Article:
Examination and treatment of a professional ballet dancer with a suspected acetabular labral tear: A case report

Examination and treatment of a professional ballet dancer with a suspected acetabular labral tear: A case report

Accepted Manuscript Examination and treatment of a professional ballet dancer with a suspected acetabular labral tear: a case report Lynnette Khoo-Sum...

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Accepted Manuscript Examination and treatment of a professional ballet dancer with a suspected acetabular labral tear: a case report Lynnette Khoo-Summers, PT, DPT, Associate Professor, Nancy J. Bloom, PT, DPT, MSOT, Associate Professor PII:

S1356-689X(15)00017-X

DOI:

10.1016/j.math.2015.01.015

Reference:

YMATH 1678

To appear in:

Manual Therapy

Received Date: 3 August 2014 Revised Date:

27 January 2015

Accepted Date: 28 January 2015

Please cite this article as: Khoo-Summers L, Bloom NJ, Examination and treatment of a professional ballet dancer with a suspected acetabular labral tear: a case report, Manual Therapy (2015), doi: 10.1016/j.math.2015.01.015. This is a PDF file of an unedited manuscript that has been accepted for publication. As a service to our customers we are providing this early version of the manuscript. The manuscript will undergo copyediting, typesetting, and review of the resulting proof before it is published in its final form. Please note that during the production process errors may be discovered which could affect the content, and all legal disclaimers that apply to the journal pertain.

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Send all correspondence to: Lynnette Khoo-Summers [email protected] 314-286-1586 (voicemail) 314-286-1473 (fax number)

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Nancy J. Bloom, PT, DPT, MSOT Associate Professor Washington University School of Medicine Program in Physical Therapy Department of Orthopedic Surgery 4444 Forest Park Blvd Campus Box 8502 St Louis, MO 63108

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Authors: Lynnette Khoo-Summers, PT, DPT Associate Professor Washington University School of Medicine Program in Physical Therapy Department of Orthopedic Surgery 4444 Forest Park Blvd Campus Box 8502 St Louis, MO 63108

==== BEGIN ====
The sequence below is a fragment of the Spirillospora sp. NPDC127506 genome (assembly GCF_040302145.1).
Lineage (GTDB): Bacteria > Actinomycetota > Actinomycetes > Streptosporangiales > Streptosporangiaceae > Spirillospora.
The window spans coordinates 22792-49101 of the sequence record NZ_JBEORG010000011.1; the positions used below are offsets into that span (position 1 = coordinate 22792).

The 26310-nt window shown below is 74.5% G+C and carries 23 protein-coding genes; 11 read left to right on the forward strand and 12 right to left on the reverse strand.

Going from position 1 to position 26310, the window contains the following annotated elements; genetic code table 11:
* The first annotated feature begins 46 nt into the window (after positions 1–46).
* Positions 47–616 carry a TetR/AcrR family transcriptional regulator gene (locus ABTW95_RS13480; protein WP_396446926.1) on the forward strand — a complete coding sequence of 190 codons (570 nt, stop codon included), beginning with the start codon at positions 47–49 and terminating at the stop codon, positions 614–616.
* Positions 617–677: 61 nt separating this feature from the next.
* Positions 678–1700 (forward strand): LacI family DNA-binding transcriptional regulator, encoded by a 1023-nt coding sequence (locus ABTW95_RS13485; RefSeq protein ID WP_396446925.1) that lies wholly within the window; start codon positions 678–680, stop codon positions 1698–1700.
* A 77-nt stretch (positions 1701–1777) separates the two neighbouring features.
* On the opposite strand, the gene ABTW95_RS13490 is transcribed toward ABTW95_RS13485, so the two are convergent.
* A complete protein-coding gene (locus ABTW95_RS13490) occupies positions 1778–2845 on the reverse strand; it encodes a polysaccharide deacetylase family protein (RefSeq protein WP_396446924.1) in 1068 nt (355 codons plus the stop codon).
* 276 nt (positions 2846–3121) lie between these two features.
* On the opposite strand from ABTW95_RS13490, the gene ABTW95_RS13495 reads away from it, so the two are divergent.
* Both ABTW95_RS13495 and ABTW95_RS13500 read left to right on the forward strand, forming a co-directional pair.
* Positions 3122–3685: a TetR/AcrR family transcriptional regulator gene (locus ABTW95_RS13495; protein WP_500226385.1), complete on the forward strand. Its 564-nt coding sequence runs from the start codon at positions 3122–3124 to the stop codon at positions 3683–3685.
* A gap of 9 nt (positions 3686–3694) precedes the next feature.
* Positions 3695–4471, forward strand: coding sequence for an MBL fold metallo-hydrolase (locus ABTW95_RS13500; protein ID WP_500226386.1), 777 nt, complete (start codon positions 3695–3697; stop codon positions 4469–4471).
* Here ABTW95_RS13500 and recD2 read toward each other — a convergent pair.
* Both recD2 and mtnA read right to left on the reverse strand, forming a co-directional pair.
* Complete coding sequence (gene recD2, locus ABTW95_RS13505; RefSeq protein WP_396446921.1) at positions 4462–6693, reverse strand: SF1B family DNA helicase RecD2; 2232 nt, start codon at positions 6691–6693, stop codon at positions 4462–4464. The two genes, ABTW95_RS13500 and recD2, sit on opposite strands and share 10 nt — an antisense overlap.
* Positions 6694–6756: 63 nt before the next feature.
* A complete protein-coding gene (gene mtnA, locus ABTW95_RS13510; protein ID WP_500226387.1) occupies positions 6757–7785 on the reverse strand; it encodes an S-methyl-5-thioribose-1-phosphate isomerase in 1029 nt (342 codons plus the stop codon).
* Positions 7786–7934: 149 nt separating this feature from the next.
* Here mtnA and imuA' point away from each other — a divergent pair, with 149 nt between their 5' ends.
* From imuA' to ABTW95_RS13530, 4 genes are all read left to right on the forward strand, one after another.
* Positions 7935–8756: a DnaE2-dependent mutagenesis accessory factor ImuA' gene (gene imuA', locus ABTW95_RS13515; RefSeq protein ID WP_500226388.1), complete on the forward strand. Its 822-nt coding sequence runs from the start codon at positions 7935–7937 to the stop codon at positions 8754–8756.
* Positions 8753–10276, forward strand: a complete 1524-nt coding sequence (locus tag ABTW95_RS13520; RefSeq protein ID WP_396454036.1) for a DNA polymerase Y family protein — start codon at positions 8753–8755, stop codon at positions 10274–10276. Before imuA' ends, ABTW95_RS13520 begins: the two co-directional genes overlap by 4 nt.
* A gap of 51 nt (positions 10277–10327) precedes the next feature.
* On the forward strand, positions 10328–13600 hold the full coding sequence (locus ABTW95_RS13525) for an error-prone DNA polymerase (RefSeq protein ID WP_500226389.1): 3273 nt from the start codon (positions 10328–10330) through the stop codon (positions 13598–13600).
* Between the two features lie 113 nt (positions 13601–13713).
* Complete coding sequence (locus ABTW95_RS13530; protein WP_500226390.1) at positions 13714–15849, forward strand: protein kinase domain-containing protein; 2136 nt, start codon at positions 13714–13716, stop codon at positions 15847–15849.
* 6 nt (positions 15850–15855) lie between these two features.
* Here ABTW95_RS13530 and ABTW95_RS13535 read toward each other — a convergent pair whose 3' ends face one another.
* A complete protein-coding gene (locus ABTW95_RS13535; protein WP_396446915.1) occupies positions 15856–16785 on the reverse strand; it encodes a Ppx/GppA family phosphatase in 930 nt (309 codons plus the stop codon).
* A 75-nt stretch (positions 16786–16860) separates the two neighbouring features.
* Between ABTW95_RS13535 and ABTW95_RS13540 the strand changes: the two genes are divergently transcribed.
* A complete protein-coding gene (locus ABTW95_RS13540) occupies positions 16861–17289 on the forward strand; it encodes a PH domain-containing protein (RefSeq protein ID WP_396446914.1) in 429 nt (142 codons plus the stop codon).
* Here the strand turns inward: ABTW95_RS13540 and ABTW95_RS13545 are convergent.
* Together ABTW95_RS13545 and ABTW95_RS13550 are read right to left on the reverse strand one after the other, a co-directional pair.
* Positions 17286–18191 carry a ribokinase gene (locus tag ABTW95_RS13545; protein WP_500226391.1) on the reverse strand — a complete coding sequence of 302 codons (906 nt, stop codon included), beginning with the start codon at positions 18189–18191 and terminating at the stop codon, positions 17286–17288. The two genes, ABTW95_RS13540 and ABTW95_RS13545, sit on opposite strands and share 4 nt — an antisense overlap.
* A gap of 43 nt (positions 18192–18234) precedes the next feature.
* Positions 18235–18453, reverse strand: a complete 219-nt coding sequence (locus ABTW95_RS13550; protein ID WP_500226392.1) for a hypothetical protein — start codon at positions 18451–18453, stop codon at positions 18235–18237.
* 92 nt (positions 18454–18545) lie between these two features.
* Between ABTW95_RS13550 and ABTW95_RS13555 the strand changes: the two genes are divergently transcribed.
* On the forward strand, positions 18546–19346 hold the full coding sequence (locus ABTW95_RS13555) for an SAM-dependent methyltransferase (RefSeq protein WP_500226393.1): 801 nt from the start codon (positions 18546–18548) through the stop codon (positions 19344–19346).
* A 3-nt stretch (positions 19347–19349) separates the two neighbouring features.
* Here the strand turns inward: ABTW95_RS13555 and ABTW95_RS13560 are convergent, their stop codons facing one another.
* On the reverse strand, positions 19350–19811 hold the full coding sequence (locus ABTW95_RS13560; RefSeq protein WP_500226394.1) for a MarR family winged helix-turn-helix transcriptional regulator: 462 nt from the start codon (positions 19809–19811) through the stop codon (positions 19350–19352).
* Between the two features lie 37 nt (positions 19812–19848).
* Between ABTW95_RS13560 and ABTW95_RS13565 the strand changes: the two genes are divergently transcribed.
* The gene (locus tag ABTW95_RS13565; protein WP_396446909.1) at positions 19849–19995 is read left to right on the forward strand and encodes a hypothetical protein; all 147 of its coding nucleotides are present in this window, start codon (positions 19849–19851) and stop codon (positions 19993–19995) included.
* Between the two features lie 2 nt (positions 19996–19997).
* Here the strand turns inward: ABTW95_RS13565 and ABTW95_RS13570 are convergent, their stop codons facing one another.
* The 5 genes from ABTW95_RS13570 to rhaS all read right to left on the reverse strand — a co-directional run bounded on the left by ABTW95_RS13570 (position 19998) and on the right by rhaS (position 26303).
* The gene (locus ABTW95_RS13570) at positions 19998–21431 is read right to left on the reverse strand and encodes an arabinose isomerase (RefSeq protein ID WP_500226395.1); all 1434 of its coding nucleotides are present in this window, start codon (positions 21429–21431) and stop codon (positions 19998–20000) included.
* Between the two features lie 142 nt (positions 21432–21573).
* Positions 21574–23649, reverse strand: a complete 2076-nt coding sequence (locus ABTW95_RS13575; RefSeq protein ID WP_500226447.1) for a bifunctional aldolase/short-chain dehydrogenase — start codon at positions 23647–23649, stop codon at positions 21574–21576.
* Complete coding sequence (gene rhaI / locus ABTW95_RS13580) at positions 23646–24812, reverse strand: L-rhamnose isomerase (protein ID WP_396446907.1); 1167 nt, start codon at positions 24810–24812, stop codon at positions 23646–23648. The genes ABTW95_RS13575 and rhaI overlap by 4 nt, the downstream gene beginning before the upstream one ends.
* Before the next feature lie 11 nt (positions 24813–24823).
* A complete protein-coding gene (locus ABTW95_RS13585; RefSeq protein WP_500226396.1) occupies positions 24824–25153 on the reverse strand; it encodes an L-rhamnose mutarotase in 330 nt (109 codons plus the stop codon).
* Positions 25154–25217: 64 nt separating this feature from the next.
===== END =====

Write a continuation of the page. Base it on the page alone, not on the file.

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Title: Examination and treatment of a professional ballet dancer with a suspected acetabular labral tear: a case report

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ABSTRACT Dancers are at risk for developing groin pain that is due to acetabular labral tears. Although surgical management of labral tears has been reported extensively, conservative management

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has been poorly described. This case report describes the examination, diagnosis, and treatment of groin pain in a professional ballet dancer with a suspected acetabular labral tear. Treatment focused on decreasing anterior hip joint stresses and improving the precision of hip

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motion through correction of alignment and movement impairments noted during functional activities and dance. Successful outcomes included a reduction in pain and return to

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professional ballet dancing.

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MANUSCRIPT Introduction Physical therapists often receive referrals for individuals with a diagnosis of

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acetabular labral tear. This diagnosis is frequently based on the physician’s physical examination and plain radiographs (Hunt et al., 2012). Although arthroscopy is the gold standard for making the diagnosis, physicians often recommend a trial of conservative

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management before ordering a magnetic resonance arthrogram (MRA) or considering surgery (Rakhra, 2011). Consequently, therapists are often treating patients with

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suspected, rather than confirmed labral tears. Therefore, clinicians must be familiar with the literature related to labral pathology and be prepared to perform a thorough history and examination to identify alignment and movement impairments that may be associated with a labral tear.

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Based on the literature, the most typical symptom reported by individuals with labral tears is anterior groin pain. Other common symptoms include “catching, clicking, or locking” (Burnett et al., 2006; Neumann et al., 2007). Activities associated with pain

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include prolonged sitting, donning shoes and socks, pivoting, kicking, walking, and running (Mitchell et al., 2003; Byrd and Jones, 2004; Burnett et al., 2006). Dancers who